Finance is an interesting field. On the surface, it looks like it’s all about crunching numbers and counting money. Actually, it’s more complicated than that.
Regardless of your background, it’s possible to have a fulfilling career as a finance professional – as long as you have the right mix of skills, interests, temperament and experience. In this guide, we’re going to dig a little deeper into that to discover if finance is the right field for you.
What Finance Professionals Do
Yes, finance does involve a lot of number-crunching and money-counting. More than that, though, it’s about helping others – like young professionals, wealthy individuals or large corporations – manage their quantifiable risks and resources. These risks and resources may be as tangible as debt and money, or as intangible as customer loyalty, aka goodwill.
Is Finance the Right Career for You?
Obviously, you have to be passionate about securities markets, financial institutions, money management and the like. However, it’s possible to be fanatical finance junkie if you’re also a:
- Critical Thinker. You’re able to sift through a ton of data, pick out only the most relevant ones, and translate them into usable information.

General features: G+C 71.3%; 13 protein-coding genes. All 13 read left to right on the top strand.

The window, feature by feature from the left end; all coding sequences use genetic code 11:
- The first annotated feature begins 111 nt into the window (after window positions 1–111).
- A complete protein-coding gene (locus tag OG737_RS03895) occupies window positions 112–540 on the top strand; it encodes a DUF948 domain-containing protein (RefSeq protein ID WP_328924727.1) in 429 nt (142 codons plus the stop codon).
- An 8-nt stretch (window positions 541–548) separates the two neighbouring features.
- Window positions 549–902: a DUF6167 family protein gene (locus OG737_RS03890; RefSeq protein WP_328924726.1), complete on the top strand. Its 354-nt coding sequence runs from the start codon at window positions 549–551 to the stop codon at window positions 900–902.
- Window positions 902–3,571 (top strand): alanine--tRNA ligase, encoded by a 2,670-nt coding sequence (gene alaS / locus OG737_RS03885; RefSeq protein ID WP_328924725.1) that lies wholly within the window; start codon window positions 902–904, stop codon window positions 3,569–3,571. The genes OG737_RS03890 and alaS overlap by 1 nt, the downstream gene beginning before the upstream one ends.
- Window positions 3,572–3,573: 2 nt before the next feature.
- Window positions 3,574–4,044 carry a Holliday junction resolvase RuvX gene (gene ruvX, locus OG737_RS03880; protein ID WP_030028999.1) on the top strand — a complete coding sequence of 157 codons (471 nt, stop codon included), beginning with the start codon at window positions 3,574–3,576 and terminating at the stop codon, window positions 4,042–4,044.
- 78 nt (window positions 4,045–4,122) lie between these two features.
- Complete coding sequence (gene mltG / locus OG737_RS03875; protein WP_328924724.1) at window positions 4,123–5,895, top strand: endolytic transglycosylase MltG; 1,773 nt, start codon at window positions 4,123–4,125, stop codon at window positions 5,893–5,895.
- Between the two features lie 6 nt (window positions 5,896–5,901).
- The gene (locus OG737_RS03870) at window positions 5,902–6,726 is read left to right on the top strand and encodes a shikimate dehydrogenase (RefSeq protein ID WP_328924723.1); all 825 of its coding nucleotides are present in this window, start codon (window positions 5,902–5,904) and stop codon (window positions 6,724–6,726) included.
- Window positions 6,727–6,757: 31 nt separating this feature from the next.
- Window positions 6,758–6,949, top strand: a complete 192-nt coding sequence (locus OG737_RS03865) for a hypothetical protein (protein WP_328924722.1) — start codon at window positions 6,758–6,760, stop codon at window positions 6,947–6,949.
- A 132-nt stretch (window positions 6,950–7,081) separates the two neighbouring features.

- Good Communicator. When you say “Assets have become more liquid” and your boss/client asks for more information, you should be ready to give a clear, concise answer that even someone without any financial knowledge can understand.
- People Person. In most fields, you need to be able to work with – and lead – a team. Finance is no exception.
- Independent Worker. At the same time, if you’re left to your own devices, you should be able to hold your own.
- Problem-Solver. When something goes wrong, you can come up with an on-the-spot solution in a heartbeat. After all, hundreds – or even thousands – of dollars are at stake.
- Nonstop Learner. In order to have a well-rounded understanding of financial concepts, you also need to incorporate knowledge from other fields, such as accounting, marketing, economics, statistics, management and behavioral psychology.